Submit Comment

show all (10)
There are no comments. Click the text to your left to make a new comment.

Whitman enters into an intimate relationship with the reader
Calling us to journey with him as he contemplates his mother’s death and his own mortality


These contrasting images provide the reader with Whitman’s sense of death’s incomprehensibility
Webster’s definition of “dim” is “not perceiving clearly or distinctly”
Whitman does not understand this supreme land without bounds


The use of alliteration
Memories, my, mother, maternity are like a baby calling out “ma ma ma”
Whitman is calling out one last time for his beloved mother


Whitman says mother is gone physically YET her memory lives on in me. She will not die for me.


lines 5-7 are set apart in parentheses. gives visual of a coffin. Although Whitman has many great memories the mother’s death, her lifeless form is central to the poem


Intense love that he has for his mother is seen here. Representative of 19th century ideals of the mother-son bond


Another beautiful memorial of his mother. She is the ideal woman to Whitman


From the Oxford English Dictionary: grave- v- to bury, inter
line- n- a cord in the body (as in umbilical cord)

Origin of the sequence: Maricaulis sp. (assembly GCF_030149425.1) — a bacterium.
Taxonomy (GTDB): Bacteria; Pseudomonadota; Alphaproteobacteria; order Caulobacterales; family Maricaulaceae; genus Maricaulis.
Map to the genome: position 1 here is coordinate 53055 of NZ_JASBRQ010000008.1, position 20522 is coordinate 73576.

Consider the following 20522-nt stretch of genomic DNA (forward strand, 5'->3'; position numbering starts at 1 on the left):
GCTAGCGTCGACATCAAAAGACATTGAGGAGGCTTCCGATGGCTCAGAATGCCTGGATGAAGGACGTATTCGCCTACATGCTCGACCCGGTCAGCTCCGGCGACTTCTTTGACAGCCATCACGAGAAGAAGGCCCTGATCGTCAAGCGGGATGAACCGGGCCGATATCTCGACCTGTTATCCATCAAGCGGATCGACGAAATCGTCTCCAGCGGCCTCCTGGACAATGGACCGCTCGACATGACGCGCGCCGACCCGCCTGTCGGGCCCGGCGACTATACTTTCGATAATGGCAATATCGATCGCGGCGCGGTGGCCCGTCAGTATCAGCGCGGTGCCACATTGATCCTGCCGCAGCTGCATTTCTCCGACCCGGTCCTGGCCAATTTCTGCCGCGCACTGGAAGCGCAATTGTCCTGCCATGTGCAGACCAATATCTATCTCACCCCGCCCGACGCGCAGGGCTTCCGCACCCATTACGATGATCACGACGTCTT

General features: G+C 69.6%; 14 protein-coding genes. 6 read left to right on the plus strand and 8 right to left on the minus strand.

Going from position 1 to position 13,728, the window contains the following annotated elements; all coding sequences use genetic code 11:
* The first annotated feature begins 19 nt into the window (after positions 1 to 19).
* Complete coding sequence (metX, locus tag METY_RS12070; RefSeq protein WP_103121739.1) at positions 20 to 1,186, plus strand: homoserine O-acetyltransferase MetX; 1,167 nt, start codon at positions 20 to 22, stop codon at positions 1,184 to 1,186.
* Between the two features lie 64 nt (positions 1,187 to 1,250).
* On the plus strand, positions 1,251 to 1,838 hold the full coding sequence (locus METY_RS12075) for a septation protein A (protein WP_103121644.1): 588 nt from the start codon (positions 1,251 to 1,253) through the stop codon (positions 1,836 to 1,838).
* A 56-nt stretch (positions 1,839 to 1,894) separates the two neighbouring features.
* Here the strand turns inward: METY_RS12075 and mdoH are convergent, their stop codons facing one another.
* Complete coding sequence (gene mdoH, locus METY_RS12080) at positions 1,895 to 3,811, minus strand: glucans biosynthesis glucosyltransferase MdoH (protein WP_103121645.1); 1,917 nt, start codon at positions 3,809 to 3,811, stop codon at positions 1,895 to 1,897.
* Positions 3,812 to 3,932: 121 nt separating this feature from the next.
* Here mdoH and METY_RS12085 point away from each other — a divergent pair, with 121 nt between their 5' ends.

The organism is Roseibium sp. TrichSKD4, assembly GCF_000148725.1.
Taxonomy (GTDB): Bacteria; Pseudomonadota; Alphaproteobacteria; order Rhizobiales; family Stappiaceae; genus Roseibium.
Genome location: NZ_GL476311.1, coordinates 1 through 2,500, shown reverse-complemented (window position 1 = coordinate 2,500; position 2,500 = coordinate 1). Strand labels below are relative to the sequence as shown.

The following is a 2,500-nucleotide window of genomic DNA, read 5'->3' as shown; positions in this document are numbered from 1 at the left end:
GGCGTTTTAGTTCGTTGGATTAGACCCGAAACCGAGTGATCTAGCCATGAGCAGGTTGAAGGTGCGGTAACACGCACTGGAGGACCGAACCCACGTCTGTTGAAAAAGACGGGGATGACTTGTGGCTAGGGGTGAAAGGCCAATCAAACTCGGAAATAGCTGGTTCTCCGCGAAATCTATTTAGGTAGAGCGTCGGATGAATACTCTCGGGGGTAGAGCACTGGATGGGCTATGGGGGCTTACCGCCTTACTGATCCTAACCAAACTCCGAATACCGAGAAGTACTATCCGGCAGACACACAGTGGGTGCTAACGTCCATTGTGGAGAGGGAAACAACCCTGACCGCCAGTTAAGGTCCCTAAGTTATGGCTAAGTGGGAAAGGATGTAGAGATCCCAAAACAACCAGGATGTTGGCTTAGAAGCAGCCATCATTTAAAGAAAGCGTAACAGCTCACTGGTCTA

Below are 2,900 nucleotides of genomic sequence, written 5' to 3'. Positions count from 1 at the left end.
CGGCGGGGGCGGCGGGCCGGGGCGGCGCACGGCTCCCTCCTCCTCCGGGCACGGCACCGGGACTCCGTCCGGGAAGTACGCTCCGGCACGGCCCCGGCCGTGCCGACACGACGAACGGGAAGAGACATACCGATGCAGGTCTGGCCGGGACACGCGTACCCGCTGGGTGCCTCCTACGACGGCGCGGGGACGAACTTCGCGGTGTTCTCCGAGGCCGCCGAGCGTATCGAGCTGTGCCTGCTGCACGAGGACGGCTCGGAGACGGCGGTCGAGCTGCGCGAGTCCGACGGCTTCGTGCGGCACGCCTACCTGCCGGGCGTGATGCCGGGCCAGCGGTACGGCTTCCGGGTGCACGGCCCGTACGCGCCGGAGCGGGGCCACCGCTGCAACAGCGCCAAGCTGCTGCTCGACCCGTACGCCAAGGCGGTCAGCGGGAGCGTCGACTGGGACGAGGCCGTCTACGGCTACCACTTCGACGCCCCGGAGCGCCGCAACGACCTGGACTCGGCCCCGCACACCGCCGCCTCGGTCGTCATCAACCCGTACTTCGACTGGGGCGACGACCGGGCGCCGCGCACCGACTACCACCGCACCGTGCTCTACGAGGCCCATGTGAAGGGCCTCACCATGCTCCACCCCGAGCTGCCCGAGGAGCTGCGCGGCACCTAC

The tombstone is the concrete image of the final resting place as the period is the grammatical symbol for the final resting place
The end.


before i go- is Whitman contemplating his own mortality or leaving his mother?
amid these songs- Whitman is immortalizing himself and his mother through poetry

1 1

AS at thy portals also death,

2 1

Entering thy sovereign, dim, illimitable grounds,

3 1

To memories of my mother, to the divine blending, maternity,

4 0

To her, buried and gone, yet buried not, gone not from me,

5 1

(I see again the calm benignant face fresh and beautiful still,

6 0

I sit by the form in the coffin,

7 1

I kiss and kiss convulsively again the sweet old lips, the cheeks, the closed eyes in the coffin;)

8 1

To her, the ideal woman, practical, spiritual, of all of earth, life, love, to me the best,

9 2

I grave a monumental line, before I go, amid these songs,

10 1

And set a tombstone here.